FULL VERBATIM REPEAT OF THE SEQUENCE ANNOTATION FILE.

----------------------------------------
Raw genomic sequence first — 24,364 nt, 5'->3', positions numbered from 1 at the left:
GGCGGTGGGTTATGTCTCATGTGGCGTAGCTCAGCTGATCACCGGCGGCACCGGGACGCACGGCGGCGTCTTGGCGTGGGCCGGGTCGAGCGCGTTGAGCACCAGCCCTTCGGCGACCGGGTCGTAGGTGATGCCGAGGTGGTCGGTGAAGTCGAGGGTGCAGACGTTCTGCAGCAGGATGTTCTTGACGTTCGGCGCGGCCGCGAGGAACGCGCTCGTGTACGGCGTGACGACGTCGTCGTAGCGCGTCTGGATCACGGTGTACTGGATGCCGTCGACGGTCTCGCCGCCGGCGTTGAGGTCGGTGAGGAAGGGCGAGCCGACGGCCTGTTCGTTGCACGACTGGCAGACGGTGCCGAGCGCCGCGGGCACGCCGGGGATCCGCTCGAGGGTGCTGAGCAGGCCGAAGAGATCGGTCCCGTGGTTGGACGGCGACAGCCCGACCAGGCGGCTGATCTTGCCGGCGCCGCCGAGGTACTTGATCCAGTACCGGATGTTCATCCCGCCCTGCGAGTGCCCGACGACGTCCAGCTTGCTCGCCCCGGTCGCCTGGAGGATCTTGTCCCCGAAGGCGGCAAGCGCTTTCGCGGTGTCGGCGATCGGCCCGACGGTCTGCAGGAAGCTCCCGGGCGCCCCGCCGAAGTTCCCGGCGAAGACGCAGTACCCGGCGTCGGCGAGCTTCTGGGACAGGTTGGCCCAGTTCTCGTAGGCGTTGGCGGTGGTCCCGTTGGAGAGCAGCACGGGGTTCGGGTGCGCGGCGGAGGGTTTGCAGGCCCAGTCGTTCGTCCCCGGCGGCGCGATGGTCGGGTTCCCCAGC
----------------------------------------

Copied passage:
Raw genomic sequence first — 24,364 nt, 5'->3', positions numbered from 1 at the left:
GGCGGTGGGTTATGTCTCATGTGGCGTAGCTCAGCTGATCACCGGCGGCACCGGGACGCACGGCGGCGTCTTGGCGTGGGCCGGGTCGAGCGCGTTGAGCACCAGCCCTTCGGCGACCGGGTCGTAGGTGATGCCGAGGTGGTCGGTGAAGTCGAGGGTGCAGACGTTCTGCAGCAGGATGTTCTTGACGTTCGGCGCGGCCGCGAGGAACGCGCTCGTGTACGGCGTGACGACGTCGTCGTAGCGCGTCTGGATCACGGTGTACTGGATGCCGTCGACGGTCTCGCCGCCGGCGTTGAGGTCGGTGAGGAAGGGCGAGCCGACGGCCTGTTCGTTGCACGACTGGCAGACGGTGCCGAGCGCCGCGGGCACGCCGGGGATCCGCTCGAGGGTGCTGAGCAGGCCGAAGAGATCGGTCCCGTGGTTGGACGGCGACAGCCCGACCAGGCGGCTGATCTTGCCGGCGCCGCCGAGGTACTTGATCCAGTACCGGATGTTCATCCCGCCCTGCGAGTGCCCGACGACGTCCAGCTTGCTCGCCCCGGTCGCCTGGAGGATCTTGTCCCCGAAGGCGGCAAGCGCTTTCGCGGTGTCGGCGATCGGCCCGACGGTCTGCAGGAAGCTCCCGGGCGCCCCGCCGAAGTTCCCGGCGAAGACGCAGTACCCGGCGTCGGCGAGCTTCTGGGACAGGTTGGCCCAGTTCTCGTAGGCGTTGGCGGTGGTCCCGTTGGAGAGCAGCACGGGGTTCGGGTGCGCGGCGGAGGGTTTGCAGGCCCAGTCGTTCGTCCCCGGCGGCGCGATGGTCGGGTTCCCCAGC